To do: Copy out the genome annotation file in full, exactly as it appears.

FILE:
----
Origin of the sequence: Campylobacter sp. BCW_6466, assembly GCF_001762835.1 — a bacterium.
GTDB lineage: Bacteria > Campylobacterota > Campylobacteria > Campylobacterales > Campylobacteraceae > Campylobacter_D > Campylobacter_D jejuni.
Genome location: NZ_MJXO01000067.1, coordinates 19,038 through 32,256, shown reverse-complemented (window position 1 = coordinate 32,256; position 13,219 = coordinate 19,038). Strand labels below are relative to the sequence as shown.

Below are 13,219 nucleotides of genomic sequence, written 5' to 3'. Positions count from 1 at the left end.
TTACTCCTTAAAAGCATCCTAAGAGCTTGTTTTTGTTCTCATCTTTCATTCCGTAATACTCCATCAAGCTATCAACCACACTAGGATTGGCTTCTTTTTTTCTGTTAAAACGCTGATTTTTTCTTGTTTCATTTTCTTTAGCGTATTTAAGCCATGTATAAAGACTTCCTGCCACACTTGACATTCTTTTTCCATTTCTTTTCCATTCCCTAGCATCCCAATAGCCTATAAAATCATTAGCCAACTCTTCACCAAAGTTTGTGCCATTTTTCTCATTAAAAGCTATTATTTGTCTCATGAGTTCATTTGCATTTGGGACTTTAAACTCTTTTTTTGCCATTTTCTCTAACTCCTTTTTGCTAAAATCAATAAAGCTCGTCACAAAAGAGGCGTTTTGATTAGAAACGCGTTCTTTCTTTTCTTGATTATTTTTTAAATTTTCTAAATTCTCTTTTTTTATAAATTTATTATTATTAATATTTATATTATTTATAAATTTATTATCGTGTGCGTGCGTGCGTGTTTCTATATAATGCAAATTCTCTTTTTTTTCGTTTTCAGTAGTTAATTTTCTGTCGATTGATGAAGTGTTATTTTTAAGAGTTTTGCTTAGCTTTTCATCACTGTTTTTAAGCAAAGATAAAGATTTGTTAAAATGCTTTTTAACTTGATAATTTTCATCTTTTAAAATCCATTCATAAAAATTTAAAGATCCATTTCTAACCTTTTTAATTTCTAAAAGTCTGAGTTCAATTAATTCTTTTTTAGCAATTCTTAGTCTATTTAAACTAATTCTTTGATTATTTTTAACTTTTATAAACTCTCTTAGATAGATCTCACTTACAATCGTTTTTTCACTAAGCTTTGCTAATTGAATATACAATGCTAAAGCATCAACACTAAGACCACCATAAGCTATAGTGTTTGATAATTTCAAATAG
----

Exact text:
Origin of the sequence: Campylobacter sp. BCW_6466, assembly GCF_001762835.1 — a bacterium.
GTDB lineage: Bacteria > Campylobacterota > Campylobacteria > Campylobacterales > Campylobacteraceae > Campylobacter_D > Campylobacter_D jejuni.
Genome location: NZ_MJXO01000067.1, coordinates 19,038 through 32,256, shown reverse-complemented (window position 1 = coordinate 32,256; position 13,219 = coordinate 19,038). Strand labels below are relative to the sequence as shown.

Below are 13,219 nucleotides of genomic sequence, written 5' to 3'. Positions count from 1 at the left end.
TTACTCCTTAAAAGCATCCTAAGAGCTTGTTTTTGTTCTCATCTTTCATTCCGTAATACTCCATCAAGCTATCAACCACACTAGGATTGGCTTCTTTTTTTCTGTTAAAACGCTGATTTTTTCTTGTTTCATTTTCTTTAGCGTATTTAAGCCATGTATAAAGACTTCCTGCCACACTTGACATTCTTTTTCCATTTCTTTTCCATTCCCTAGCATCCCAATAGCCTATAAAATCATTAGCCAACTCTTCACCAAAGTTTGTGCCATTTTTCTCATTAAAAGCTATTATTTGTCTCATGAGTTCATTTGCATTTGGGACTTTAAACTCTTTTTTTGCCATTTTCTCTAACTCCTTTTTGCTAAAATCAATAAAGCTCGTCACAAAAGAGGCGTTTTGATTAGAAACGCGTTCTTTCTTTTCTTGATTATTTTTTAAATTTTCTAAATTCTCTTTTTTTATAAATTTATTATTATTAATATTTATATTATTTATAAATTTATTATCGTGTGCGTGCGTGCGTGTTTCTATATAATGCAAATTCTCTTTTTTTTCGTTTTCAGTAGTTAATTTTCTGTCGATTGATGAAGTGTTATTTTTAAGAGTTTTGCTTAGCTTTTCATCACTGTTTTTAAGCAAAGATAAAGATTTGTTAAAATGCTTTTTAACTTGATAATTTTCATCTTTTAAAATCCATTCATAAAAATTTAAAGATCCATTTCTAACCTTTTTAATTTCTAAAAGTCTGAGTTCAATTAATTCTTTTTTAGCAATTCTTAGTCTATTTAAACTAATTCTTTGATTATTTTTAACTTTTATAAACTCTCTTAGATAGATCTCACTTACAATCGTTTTTTCACTAAGCTTTGCTAATTGAATATACAATGCTAAAGCATCAACACTAAGACCACCATAAGCTATAGTGTTTGATAATTTCAAATAG